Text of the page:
Fig Bars By GreenChefs Golubka

fig bars raw food recipe 01 Fig Bars By GreenChefs GolubkaPhotography Golubka

Now, here’s a cooking mystery that I’ve been trying to solve. The original fig bar recipe calls for coconut oil in the “dough” part instead of the almond butter that I used in my adapted version. I’ve tried to use coconut oil, but it immediately went rancid in the dehydrator. I didn’t give up easily and tried to use different brands of coconut oil, but the result was always the same – rancid. I’m puzzled – it never happens when I use coconut oil in other recipes that require dehydration. If you happen to know the reason, please let me know. I’m truly curious.

The recipe is adapted from Living Raw Food recipe book by Sarma Melngailis Her Official Site / Sarma’s G Living Section

fig bars raw food recipe 02 Fig Bars By GreenChefs Golubka

For the Dough & Filling

8 cups sprouted oat flour

2 cups maple syrup powder

1 cup raw almond butter

1 cup date paste

1/4 cup vanilla extract

1/4 cup plus 2 tablespoon purified water

The Filling

6 cups fig paste (see below)

1/2 cup raw agave syrup

Instructions
For The Dough: In a large bowl, sift together all the dry ingredients. Add the almond butter and mix thoroughly. In a separate bowl, mix the date paste, vanilla extract, and water. Add to the dry mixture and combine well.

For The Filling: To make fig paste, soak any kind of dried figs for 8 hours. Then blend in a food processor, adding the soaking water as needed to achieve a smooth consistency. Keep refrigerated in an air tight container.

Assembly
In order to form the bars, you will need two trays that fit in the bottom of your dehydrator. We use half-sheet pans that can be found at any restaurant supply store.
Line the two pans with parchment paper. Divide the dough equally between them and press into the pans to achieve a uniform thickness. Using a knife, cut the dough in one of the pans into 4 even parts. Place that pan into the freezer for about 10 minutes, so that it becomes more firm for easier handling.
Meanwhile, mix the fig paste with the 1/2 cup of agave, and evenly spread this mixture on top of the uncut dough in the second pan. Remove the first pan from the freezer and carefully place each quadrant on top of the fig paste layer.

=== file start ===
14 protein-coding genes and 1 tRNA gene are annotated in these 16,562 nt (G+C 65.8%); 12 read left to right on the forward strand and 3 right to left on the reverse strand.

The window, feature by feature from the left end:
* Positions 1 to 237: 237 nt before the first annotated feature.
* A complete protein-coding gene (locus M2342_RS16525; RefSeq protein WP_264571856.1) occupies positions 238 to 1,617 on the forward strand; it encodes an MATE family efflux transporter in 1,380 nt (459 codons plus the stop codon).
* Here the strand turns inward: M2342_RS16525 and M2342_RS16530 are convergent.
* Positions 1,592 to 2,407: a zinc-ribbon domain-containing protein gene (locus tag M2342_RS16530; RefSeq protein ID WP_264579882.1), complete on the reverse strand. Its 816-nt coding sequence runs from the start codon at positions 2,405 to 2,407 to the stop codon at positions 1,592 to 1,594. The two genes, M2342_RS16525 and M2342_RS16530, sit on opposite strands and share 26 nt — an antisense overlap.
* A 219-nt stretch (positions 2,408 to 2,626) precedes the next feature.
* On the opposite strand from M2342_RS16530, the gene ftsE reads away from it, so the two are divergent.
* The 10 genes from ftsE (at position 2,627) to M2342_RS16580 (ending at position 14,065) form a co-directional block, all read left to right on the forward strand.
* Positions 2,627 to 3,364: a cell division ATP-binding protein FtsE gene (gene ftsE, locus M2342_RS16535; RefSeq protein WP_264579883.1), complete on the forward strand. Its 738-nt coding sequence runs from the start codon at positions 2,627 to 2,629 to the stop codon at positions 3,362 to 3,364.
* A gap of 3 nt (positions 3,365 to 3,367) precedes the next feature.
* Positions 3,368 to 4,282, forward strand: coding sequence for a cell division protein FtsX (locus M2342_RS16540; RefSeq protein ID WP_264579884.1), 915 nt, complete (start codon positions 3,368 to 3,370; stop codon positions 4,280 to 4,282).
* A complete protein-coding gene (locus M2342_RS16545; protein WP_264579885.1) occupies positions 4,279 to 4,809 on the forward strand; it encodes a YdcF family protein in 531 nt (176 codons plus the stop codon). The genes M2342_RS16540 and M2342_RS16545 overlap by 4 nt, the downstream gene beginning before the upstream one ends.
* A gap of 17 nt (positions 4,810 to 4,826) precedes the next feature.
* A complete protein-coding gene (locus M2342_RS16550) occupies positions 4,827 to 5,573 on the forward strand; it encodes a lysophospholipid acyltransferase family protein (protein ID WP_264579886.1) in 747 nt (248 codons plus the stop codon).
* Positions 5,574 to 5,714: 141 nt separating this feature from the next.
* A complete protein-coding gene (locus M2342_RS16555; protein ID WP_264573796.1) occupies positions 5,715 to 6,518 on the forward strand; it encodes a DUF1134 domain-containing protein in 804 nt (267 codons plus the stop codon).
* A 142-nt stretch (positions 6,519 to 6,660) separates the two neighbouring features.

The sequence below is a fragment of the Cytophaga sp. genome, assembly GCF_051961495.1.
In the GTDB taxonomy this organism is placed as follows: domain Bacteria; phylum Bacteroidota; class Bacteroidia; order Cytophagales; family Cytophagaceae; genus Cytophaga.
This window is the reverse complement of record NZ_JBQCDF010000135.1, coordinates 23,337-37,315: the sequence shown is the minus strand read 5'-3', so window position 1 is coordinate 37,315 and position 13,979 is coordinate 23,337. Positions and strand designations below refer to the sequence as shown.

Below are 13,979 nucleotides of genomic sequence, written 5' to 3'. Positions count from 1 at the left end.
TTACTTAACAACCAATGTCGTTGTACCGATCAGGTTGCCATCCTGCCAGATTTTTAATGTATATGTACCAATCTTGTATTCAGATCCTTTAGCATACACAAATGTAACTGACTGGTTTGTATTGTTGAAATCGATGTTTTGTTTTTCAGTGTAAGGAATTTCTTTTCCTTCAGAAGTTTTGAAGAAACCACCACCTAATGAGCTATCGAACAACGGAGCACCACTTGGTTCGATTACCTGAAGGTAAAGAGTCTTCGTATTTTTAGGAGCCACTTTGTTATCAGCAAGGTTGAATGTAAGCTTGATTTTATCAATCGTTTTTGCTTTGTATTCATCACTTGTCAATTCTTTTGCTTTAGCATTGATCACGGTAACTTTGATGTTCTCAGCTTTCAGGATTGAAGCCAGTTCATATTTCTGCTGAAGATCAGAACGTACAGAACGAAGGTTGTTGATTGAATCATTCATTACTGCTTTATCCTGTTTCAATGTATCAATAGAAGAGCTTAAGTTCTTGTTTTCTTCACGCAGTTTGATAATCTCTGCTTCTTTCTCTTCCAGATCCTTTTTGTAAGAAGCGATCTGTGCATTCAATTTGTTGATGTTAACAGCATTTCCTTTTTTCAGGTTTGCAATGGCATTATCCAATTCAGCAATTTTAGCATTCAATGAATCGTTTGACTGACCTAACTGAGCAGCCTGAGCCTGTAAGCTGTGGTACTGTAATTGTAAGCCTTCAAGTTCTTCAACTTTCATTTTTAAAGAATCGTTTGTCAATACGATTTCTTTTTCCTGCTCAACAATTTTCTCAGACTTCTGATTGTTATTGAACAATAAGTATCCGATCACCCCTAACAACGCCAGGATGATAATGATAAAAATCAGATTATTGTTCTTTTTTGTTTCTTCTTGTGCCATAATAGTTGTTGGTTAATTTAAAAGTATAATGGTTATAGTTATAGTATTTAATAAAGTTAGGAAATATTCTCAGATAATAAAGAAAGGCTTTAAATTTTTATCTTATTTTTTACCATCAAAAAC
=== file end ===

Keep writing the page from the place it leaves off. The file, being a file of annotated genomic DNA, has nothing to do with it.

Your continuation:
Place the sheet pan in the bottom of the dehydrator and dehydrate at 115F for about 6 hours. Remove from the dehydrator, cover with parchment paper and invert your second empty pan on top of it. Carefully flip over, holding both pans together and remove the upper pan. Peel away the parchment paper and place back into the dehydrator for another 6 hours. Once removed from the dehydrator, cut through all the layers to form bars of any size you like. I cut each quadrant in half lengthwise, then across into 8 sections to make 64 bars. Transfer the bars onto screen-covered dehydrator trays and dehydrate for another 10 hours.

Another great thing about these bars – you can always order them online through One Lucky Duck, or pick one up at their takeaway in NYC.

fig bars raw food recipe 03 Fig Bars By GreenChefs Golubka

  • JellyBelly

    credit should go to Matthew Kenny and Meredith Baird from Everyday Raw Desserts – this is beautiful reinterpretation!

  • Heath

    I’ve had every recipe I’ve made in the dehydrator with coconut oil and oat flour go rancid. It sucks and it’s a waste of ingredients. Maybe it’s just the combination of the two?

  • Juan

    I really don’t know if this is the reason of coconut oil going rancid but fig is one of the few fruits that have proteolytic enzymes that denaturalizes proteins. For example fig is used in hard meat receipes to soften it, I hope not being banned for using the m… word :)

  • Juan

    I really don’t know if this is the reason of coconut oil going rancid but fig is one of the few fruits that have proteolytic enzymes that denaturalizes proteins. For example fig is used in hard meat receipes to soften it, I hope not being banned for using the m… word :)



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